Heterotypic trajectories of dimensional psychopathology across the lifespan: the case of youth-onset attention deficit/hyperactivity disorder.

J Child Psychol Psychiatry 2019 May 17;60(5):533-544. Epub 2018 Oct 17.

National Institute of Developmental Psychiatry for Children and Adolescents (INCT-CNPq), São Paulo, Brazil.

Background: Recent studies have demonstrated the existence of a distinct late-onset attention deficit/hyperactivity disorder (ADHD) trajectory. Our objective is to test if there are distinct ADHD trajectories regarding age of onset from childhood to adolescence and to compare clinical manifestations, cognitive functions and genetic risk for ADHD among distinct longitudinal groups.

Method: Nine hundred and twenty four children and adolescents from the community participated in the study. We compared clinical, cognitive features and genetic risk among four groups of participants: (a) childhood-limited, (b) youth-onset, (c) childhood-onset with youth persistence, and (d) community comparisons without ADHD. Symptomatic and diagnostic assessments were performed using the Development and Well-Being Behavior Assessment, the Strengths and Difficulties Questionnaire, and the Child Behavior Checklist. Cognitive functions were measured using a battery of standardized tests. Genetic risk for ADHD was calculating using summary statistics from the Psychiatric Genomics Consortium.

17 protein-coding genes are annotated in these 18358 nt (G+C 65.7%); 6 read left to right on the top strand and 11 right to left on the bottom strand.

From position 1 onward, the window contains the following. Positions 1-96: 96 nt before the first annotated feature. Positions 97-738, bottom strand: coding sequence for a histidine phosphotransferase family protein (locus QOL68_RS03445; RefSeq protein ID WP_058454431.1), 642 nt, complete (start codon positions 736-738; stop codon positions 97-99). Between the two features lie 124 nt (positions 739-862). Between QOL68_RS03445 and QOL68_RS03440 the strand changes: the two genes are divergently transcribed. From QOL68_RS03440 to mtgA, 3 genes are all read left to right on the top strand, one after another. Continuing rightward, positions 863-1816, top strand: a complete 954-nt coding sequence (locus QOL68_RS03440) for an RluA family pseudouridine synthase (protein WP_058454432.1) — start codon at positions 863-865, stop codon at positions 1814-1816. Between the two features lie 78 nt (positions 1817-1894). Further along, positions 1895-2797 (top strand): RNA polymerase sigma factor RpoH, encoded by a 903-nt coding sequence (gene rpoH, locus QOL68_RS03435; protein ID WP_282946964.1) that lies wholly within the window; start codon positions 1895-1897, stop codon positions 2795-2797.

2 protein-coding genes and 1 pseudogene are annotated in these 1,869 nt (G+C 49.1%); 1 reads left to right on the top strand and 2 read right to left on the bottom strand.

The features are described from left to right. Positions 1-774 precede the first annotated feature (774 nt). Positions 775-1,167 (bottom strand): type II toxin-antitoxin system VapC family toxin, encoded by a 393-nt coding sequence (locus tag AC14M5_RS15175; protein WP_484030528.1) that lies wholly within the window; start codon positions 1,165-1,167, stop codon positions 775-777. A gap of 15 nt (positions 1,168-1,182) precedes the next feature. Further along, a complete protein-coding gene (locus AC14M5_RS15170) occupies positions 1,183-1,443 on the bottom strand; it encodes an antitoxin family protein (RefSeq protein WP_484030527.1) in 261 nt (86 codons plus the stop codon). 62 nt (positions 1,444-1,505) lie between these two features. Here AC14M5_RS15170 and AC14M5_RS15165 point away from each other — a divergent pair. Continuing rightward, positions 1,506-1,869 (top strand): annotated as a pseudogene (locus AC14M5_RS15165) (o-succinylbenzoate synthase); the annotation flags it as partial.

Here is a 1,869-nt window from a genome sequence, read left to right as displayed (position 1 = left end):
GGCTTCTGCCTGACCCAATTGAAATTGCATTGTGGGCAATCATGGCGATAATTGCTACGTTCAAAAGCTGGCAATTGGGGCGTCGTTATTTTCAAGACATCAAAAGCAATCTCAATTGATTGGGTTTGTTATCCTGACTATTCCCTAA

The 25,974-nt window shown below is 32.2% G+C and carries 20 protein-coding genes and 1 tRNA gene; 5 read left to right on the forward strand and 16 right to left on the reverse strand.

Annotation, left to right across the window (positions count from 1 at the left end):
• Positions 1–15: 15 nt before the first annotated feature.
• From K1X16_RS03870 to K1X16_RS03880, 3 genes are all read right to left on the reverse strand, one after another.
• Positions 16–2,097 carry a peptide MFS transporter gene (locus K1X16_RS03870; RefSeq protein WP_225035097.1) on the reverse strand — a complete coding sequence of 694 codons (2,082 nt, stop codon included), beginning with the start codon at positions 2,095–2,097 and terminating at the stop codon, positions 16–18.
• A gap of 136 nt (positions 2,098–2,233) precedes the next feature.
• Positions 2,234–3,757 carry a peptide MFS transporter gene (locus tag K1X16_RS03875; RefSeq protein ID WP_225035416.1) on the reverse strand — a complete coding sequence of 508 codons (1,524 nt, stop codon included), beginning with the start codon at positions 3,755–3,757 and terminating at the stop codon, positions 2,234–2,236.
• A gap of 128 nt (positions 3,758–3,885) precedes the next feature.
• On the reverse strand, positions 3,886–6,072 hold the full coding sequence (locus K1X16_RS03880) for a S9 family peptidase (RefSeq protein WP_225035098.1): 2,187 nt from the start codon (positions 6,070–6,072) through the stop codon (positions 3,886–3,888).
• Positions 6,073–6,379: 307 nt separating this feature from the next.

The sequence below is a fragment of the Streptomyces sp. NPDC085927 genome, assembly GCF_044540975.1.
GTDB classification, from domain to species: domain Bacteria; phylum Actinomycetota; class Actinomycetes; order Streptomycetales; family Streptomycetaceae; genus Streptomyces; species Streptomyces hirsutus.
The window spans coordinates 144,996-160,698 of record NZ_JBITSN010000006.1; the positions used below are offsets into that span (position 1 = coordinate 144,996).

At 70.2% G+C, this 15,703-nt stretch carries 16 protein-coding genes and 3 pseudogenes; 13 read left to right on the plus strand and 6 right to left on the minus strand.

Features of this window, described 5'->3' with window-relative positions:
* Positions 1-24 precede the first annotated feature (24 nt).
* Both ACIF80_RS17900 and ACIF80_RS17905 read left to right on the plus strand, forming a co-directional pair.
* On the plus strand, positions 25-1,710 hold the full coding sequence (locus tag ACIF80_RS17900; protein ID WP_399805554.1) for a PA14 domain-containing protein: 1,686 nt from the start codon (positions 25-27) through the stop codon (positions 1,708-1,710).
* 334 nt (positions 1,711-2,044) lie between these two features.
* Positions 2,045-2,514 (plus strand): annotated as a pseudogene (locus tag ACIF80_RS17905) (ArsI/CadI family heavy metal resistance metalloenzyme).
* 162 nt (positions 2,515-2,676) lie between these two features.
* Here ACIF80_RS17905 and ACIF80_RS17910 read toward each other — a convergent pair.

Results: Half of the adolescents (52%) with ADHD had their symptom onset in adolescence. The impairment level of this group in adolescence is similar to the persistent group. Despite not having ADHD, the youth-onset group already presented in childhood more symptoms from other domains of psychopathology, higher shared variance in psychiatric symptomatology (p-factor), school impairment, and executive dysfunctions than community comparisons. Furthermore, the youth-onset group presented lower levels of genetic risk for ADHD compared to other cases.

Conclusions: A significant proportion of adolescents with ADHD were youth-onset cases and presented similar impairment levels as those cases with early-onset ADHD. The presence of cognitive impairments and higher levels of clinical symptoms in the youth-onset group already at childhood speaks in favor of a heterotypic trajectory of psychopathology suggesting that youth-onset ADHD might be an artificial consequence of categorizing dimensional psychopathology into discrete diagnostic groups.

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http://dx.doi.org/10.1111/jcpp.12987DOI Listing
May 2019
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